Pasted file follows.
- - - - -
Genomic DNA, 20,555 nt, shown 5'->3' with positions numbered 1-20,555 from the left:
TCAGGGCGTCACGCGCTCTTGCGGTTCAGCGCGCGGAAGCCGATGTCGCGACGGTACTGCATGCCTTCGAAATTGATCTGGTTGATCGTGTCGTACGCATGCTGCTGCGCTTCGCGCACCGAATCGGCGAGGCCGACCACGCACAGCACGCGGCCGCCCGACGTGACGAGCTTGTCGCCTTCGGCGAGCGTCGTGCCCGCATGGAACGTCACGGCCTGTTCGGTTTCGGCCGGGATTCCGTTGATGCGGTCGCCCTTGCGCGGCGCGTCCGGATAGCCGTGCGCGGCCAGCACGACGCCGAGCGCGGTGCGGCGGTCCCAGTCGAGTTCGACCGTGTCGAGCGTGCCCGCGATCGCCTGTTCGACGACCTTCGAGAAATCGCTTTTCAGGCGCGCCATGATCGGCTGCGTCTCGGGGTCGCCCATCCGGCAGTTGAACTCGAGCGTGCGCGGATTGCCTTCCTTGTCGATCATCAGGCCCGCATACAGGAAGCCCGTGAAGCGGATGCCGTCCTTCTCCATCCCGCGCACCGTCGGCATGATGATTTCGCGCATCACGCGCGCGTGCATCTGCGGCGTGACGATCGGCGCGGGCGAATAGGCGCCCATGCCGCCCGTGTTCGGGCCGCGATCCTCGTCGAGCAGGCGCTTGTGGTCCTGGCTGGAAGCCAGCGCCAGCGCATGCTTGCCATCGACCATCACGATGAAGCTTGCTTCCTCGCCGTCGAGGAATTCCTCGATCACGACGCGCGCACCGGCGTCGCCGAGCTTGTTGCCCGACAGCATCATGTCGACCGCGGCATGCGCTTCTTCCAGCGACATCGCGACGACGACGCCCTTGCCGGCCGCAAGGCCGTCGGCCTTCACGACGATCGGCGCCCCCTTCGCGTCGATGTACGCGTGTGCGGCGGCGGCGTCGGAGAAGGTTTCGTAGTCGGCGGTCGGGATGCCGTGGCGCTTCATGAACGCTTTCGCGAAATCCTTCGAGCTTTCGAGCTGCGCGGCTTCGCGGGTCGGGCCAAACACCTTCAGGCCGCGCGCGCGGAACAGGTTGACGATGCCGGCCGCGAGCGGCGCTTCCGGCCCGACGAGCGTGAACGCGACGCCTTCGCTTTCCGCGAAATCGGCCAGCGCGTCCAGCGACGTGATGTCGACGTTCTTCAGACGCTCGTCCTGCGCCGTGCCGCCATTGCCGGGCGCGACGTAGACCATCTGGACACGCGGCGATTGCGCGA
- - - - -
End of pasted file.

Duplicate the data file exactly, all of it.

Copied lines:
Genomic DNA, 20,555 nt, shown 5'->3' with positions numbered 1-20,555 from the left:
TCAGGGCGTCACGCGCTCTTGCGGTTCAGCGCGCGGAAGCCGATGTCGCGACGGTACTGCATGCCTTCGAAATTGATCTGGTTGATCGTGTCGTACGCATGCTGCTGCGCTTCGCGCACCGAATCGGCGAGGCCGACCACGCACAGCACGCGGCCGCCCGACGTGACGAGCTTGTCGCCTTCGGCGAGCGTCGTGCCCGCATGGAACGTCACGGCCTGTTCGGTTTCGGCCGGGATTCCGTTGATGCGGTCGCCCTTGCGCGGCGCGTCCGGATAGCCGTGCGCGGCCAGCACGACGCCGAGCGCGGTGCGGCGGTCCCAGTCGAGTTCGACCGTGTCGAGCGTGCCCGCGATCGCCTGTTCGACGACCTTCGAGAAATCGCTTTTCAGGCGCGCCATGATCGGCTGCGTCTCGGGGTCGCCCATCCGGCAGTTGAACTCGAGCGTGCGCGGATTGCCTTCCTTGTCGATCATCAGGCCCGCATACAGGAAGCCCGTGAAGCGGATGCCGTCCTTCTCCATCCCGCGCACCGTCGGCATGATGATTTCGCGCATCACGCGCGCGTGCATCTGCGGCGTGACGATCGGCGCGGGCGAATAGGCGCCCATGCCGCCCGTGTTCGGGCCGCGATCCTCGTCGAGCAGGCGCTTGTGGTCCTGGCTGGAAGCCAGCGCCAGCGCATGCTTGCCATCGACCATCACGATGAAGCTTGCTTCCTCGCCGTCGAGGAATTCCTCGATCACGACGCGCGCACCGGCGTCGCCGAGCTTGTTGCCCGACAGCATCATGTCGACCGCGGCATGCGCTTCTTCCAGCGACATCGCGACGACGACGCCCTTGCCGGCCGCAAGGCCGTCGGCCTTCACGACGATCGGCGCCCCCTTCGCGTCGATGTACGCGTGTGCGGCGGCGGCGTCGGAGAAGGTTTCGTAGTCGGCGGTCGGGATGCCGTGGCGCTTCATGAACGCTTTCGCGAAATCCTTCGAGCTTTCGAGCTGCGCGGCTTCGCGGGTCGGGCCAAACACCTTCAGGCCGCGCGCGCGGAACAGGTTGACGATGCCGGCCGCGAGCGGCGCTTCCGGCCCGACGAGCGTGAACGCGACGCCTTCGCTTTCCGCGAAATCGGCCAGCGCGTCCAGCGACGTGATGTCGACGTTCTTCAGACGCTCGTCCTGCGCCGTGCCGCCATTGCCGGGCGCGACGTAGACCATCTGGACACGCGGCGATTGCGCGA